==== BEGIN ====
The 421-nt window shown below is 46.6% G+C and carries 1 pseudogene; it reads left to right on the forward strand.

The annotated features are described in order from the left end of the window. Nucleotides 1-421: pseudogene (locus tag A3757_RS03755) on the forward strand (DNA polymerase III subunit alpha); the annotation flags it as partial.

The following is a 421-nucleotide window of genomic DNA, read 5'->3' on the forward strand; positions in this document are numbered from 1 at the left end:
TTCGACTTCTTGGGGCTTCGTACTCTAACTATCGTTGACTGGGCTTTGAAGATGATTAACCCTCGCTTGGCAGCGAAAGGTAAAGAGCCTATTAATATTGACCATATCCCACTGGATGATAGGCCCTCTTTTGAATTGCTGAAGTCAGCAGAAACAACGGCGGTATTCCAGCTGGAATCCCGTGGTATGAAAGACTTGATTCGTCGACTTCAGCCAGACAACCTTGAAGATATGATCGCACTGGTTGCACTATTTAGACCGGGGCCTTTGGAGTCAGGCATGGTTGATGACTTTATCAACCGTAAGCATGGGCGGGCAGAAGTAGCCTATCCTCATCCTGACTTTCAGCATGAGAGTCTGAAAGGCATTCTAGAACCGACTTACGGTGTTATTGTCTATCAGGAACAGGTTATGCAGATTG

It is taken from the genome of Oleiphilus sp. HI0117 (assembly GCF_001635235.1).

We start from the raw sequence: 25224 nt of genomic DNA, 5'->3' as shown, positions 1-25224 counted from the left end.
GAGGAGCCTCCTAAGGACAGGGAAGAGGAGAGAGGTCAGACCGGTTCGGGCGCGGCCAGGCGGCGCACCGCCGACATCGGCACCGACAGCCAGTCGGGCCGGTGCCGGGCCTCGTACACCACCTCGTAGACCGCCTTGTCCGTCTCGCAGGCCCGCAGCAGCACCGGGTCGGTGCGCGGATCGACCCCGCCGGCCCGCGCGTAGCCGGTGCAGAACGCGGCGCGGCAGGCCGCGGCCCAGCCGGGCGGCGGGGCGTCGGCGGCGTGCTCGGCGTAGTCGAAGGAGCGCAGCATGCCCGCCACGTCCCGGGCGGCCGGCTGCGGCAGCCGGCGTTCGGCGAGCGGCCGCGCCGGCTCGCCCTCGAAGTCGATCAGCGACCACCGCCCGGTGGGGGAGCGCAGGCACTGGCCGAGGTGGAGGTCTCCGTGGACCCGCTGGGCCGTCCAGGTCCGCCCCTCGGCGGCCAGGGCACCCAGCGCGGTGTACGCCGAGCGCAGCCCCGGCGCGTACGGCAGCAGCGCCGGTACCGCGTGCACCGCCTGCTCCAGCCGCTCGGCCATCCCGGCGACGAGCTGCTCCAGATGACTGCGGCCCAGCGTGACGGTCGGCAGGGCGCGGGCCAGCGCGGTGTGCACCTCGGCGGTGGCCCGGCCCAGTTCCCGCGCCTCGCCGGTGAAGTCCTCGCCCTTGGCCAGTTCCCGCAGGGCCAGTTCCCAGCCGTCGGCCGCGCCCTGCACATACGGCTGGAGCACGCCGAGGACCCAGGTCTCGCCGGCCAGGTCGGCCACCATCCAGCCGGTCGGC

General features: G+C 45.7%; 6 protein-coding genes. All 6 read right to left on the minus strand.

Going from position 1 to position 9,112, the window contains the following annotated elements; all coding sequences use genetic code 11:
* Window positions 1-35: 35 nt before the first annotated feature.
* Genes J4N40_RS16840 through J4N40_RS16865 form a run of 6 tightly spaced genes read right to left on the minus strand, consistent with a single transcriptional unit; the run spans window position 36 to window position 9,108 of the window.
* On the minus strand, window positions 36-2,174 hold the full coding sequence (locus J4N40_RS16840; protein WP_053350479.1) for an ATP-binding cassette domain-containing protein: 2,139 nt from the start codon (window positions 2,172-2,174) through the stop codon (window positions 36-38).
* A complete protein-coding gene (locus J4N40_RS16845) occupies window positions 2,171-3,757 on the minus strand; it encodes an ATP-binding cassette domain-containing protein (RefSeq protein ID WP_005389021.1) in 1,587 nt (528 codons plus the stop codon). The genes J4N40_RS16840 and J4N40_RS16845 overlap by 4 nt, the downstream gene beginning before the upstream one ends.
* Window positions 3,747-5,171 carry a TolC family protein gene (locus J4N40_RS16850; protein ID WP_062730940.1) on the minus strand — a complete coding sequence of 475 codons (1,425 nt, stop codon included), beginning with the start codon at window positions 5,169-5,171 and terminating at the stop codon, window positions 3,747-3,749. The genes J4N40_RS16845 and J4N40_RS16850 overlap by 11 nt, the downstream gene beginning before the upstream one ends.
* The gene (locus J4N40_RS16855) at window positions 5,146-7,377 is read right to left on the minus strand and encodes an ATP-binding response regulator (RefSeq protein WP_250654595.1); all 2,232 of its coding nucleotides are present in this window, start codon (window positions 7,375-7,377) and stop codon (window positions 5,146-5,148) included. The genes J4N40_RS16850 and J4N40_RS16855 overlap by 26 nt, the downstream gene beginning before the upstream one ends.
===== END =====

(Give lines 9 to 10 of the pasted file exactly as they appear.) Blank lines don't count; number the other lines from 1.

Going from position 1 to position 9,112, the window contains the following annotated elements; all coding sequences use genetic code 11:
* Window positions 1-35: 35 nt before the first annotated feature.